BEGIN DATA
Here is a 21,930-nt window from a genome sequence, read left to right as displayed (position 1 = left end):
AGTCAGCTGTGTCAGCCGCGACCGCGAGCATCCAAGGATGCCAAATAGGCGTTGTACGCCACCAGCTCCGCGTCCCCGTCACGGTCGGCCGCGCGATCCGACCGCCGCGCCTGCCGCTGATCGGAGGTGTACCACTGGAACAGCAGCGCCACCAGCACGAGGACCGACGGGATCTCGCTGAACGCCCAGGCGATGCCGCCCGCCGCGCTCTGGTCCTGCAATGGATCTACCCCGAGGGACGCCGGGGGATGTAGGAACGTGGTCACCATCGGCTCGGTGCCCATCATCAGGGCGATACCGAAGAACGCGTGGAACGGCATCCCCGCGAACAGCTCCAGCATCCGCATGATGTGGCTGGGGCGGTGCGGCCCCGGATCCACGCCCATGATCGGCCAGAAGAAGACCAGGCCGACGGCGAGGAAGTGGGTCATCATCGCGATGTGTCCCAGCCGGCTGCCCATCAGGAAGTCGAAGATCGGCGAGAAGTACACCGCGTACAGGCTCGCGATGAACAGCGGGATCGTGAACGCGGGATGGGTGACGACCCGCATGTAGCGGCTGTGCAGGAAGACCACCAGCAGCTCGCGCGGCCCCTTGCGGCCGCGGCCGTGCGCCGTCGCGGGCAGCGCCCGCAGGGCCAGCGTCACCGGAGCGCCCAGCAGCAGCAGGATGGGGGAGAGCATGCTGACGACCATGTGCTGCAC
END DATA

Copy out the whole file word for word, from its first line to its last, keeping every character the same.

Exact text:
Here is a 21,930-nt window from a genome sequence, read left to right as displayed (position 1 = left end):
AGTCAGCTGTGTCAGCCGCGACCGCGAGCATCCAAGGATGCCAAATAGGCGTTGTACGCCACCAGCTCCGCGTCCCCGTCACGGTCGGCCGCGCGATCCGACCGCCGCGCCTGCCGCTGATCGGAGGTGTACCACTGGAACAGCAGCGCCACCAGCACGAGGACCGACGGGATCTCGCTGAACGCCCAGGCGATGCCGCCCGCCGCGCTCTGGTCCTGCAATGGATCTACCCCGAGGGACGCCGGGGGATGTAGGAACGTGGTCACCATCGGCTCGGTGCCCATCATCAGGGCGATACCGAAGAACGCGTGGAACGGCATCCCCGCGAACAGCTCCAGCATCCGCATGATGTGGCTGGGGCGGTGCGGCCCCGGATCCACGCCCATGATCGGCCAGAAGAAGACCAGGCCGACGGCGAGGAAGTGGGTCATCATCGCGATGTGTCCCAGCCGGCTGCCCATCAGGAAGTCGAAGATCGGCGAGAAGTACACCGCGTACAGGCTCGCGATGAACAGCGGGATCGTGAACGCGGGATGGGTGACGACCCGCATGTAGCGGCTGTGCAGGAAGACCACCAGCAGCTCGCGCGGCCCCTTGCGGCCGCGGCCGTGCGCCGTCGCGGGCAGCGCCCGCAGGGCCAGCGTCACCGGAGCGCCCAGCAGCAGCAGGATGGGGGAGAGCATGCTGACGACCATGTGCTGCAC